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The former New York Times fashion photographer Bill Cunningham once said that fashion was “armour to survive the reality of everyday life”.
Domestic violence worker Kate Jackson took the late Cunningham’s mantra one step further when she created Haus of Armour, a fashion styling service for victim-survivors, who often need to suit up for battle – quite literally – to face their perpetrators during legal or custody proceedings.
In difficult situations, fashion can become armour. Credit: Monique Westermann/iStock
“I am trying to use clothes and fashion as a means to rebuild [their lives], so they feel valued and seen,” she says. “This is a form of healing that impacts their mental health and wellbeing,” she says. “Talking therapy isn’t always the only form of recovery.”
Jackson provides her service to women located in and around the Northern Rivers region of NSW who have left abusive relationships and are trying to re-establish their independence. Her corporate partners, including clothing chain Dissh and Thread Together, donate excess and past-season stock from Australian brands, which Jackson styles into three outfits for each client who comes to her Mullumbimby studio (for now, Haus of Armour is unable to accept clothing donations from individuals).
Often, Jackson has to find women a suitable outfit to wear to court, a task that she also uses to smash stereotypes about what such clothing “should” look like. She points to a pair of bright red Camilla and Marc tuxedo trousers that she selected for one client, to make the point that power dressing doesn’t need to be bland. “Why do you have to look boring and conservative?” she asks. “[My client] felt powerful and the sense she [felt protected].”
Haus of Armour founder Kate Jackson.
One of Jackson’s clients, Melissa Maher, had been feeling apprehensive about going to court to face her attacker, until her session with Jackson. “Then I tried on some funky stuff and felt amazing,” she says.
Maher, who is 34, has two children and experienced homelessness after leaving her violent partner. She says there was no time for self-care – including buying herself clothes – when she was in the abusive relationship. Receiving styling advice and clothes from Jackson made her feel “elated”.
“Having the opportunity to have Kate look at my body type, and have someone give me a well-made piece of clothing … it feels good, it puts me in the place of being able to … feel worthy of goodness,” she says.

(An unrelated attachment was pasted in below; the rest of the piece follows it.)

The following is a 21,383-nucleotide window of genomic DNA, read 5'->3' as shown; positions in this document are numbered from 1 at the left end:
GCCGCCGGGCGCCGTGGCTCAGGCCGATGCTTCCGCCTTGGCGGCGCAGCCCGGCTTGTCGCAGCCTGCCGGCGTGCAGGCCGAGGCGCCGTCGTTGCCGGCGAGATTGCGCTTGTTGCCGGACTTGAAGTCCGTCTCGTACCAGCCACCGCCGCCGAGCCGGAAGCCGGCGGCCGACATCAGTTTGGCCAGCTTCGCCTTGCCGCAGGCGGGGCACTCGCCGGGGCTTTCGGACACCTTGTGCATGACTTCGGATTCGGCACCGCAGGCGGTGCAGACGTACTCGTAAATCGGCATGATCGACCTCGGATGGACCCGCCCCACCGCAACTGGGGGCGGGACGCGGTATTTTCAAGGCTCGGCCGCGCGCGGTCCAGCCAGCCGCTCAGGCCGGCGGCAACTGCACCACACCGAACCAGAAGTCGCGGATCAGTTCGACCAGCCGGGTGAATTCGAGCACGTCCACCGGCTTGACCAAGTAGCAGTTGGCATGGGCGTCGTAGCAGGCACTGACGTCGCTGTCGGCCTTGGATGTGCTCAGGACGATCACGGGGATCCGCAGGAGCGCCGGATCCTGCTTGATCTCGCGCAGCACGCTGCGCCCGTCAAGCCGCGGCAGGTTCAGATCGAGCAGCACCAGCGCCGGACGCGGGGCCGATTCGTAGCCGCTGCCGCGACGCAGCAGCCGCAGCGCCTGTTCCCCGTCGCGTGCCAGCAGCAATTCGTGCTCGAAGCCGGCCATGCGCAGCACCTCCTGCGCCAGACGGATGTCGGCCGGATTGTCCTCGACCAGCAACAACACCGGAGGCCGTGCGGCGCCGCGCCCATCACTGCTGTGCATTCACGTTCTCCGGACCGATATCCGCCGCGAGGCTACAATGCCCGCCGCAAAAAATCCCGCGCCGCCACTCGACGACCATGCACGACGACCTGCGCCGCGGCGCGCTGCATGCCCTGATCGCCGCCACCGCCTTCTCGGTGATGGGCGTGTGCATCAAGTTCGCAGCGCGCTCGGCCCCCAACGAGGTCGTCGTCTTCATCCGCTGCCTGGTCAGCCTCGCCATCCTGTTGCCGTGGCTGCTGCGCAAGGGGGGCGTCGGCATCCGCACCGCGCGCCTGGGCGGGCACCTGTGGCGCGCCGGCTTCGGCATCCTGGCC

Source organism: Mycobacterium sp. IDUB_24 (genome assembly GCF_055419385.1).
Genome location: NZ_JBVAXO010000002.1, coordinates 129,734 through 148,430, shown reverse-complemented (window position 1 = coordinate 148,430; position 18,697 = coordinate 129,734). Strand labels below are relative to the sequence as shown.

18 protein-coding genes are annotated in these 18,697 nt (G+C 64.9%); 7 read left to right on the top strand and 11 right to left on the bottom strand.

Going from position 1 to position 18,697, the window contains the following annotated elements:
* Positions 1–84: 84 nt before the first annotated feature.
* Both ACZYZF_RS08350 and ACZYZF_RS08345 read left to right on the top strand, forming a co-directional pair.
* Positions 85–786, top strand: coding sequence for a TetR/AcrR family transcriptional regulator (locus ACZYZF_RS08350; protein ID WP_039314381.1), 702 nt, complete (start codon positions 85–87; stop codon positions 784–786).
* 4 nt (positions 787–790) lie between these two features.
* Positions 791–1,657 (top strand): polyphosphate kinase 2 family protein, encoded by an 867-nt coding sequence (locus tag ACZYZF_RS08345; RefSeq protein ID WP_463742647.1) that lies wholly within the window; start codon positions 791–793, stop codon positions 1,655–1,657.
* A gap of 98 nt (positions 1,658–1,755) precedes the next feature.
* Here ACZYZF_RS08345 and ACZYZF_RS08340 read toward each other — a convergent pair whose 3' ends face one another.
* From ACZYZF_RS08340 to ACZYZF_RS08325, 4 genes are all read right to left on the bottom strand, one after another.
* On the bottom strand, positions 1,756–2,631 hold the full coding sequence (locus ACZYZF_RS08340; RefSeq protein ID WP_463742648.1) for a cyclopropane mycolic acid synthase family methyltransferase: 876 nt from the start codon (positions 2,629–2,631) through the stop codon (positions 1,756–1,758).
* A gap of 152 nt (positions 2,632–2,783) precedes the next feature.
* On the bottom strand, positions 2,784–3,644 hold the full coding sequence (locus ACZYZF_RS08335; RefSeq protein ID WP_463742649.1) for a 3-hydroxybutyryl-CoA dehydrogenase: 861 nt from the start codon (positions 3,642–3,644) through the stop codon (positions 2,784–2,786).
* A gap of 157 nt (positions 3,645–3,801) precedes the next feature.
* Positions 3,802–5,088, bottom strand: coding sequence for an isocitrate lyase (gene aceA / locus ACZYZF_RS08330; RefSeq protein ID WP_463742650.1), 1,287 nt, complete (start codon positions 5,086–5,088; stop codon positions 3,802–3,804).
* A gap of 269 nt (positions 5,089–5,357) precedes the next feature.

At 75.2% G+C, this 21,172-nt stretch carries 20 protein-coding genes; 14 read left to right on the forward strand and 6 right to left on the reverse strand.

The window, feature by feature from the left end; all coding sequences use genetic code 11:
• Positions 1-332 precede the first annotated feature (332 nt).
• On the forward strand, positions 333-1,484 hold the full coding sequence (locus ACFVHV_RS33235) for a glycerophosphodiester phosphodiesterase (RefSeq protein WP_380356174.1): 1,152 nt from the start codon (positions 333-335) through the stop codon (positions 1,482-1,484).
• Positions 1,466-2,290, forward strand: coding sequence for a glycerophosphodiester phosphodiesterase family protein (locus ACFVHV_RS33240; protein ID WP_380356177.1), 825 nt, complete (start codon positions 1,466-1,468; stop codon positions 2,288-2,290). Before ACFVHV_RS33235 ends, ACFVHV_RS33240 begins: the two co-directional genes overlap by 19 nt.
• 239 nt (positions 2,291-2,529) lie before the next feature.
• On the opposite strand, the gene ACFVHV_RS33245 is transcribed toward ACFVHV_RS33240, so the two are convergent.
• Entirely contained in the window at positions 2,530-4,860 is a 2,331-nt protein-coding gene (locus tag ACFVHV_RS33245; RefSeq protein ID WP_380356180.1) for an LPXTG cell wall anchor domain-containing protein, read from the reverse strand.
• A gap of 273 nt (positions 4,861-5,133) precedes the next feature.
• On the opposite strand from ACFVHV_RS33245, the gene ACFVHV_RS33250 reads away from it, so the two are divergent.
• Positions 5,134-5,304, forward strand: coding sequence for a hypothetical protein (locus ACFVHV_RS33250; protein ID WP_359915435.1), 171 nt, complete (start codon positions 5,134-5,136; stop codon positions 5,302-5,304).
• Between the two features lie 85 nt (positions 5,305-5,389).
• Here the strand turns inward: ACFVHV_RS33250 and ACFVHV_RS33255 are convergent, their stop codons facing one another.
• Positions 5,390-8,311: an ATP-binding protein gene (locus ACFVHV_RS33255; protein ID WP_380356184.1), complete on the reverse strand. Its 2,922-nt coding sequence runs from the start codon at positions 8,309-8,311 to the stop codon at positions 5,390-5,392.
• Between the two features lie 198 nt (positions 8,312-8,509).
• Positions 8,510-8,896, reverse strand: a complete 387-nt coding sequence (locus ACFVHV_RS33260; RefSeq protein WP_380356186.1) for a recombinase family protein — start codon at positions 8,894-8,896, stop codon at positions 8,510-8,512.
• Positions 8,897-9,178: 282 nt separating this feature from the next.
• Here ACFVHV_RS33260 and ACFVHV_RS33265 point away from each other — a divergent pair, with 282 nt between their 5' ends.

Jackson, a trained interior designer and stylist who switched careers to social work after a trip to Kenya about 10 years ago, hopes her unusual skill set leaves her well-placed to expand Haus of Armour across Australia. But to do so, she will need grant money, or a revenue stream for the not-for-profit, such as setting up a high-end op-shop.
She says it would help if more people – including government and other policy- and decision-makers – could see the important practical and therapeutic role clothing can play in the healing process for victim-survivors. “You see the difference in how they hold themselves in the mirror,” she says.
Fashion as armour: New York Times photographer the late Bill Cunningham.Credit: AP Photo
Jacquie O’Brien, director of community change at Respect Victoria, says a woman’s access to clothing and control over what she wears are often tied up in patterns of abuse.
“When you look at women who are leaving relationships, they may not have taken their clothes or wardrobes with them, or been able to wear what they want to in those violent and controlling situations,” she says. “It’s something that needs to be genuinely seen as part of the process of rebuilding a life after leaving a violent situation.”
Brisbane-based charity Beyond DV says 95 per cent of its clients say being told what they can and cannot wear was one of the features of their abusive relationship.
If you or anyone you know needs support, you can contact the National Sexual Assault, Domestic and Family Violence Counselling Service on 1800RESPECT (1800 737 732), Lifeline 131 114 or Beyond Blue 1300 224 636.
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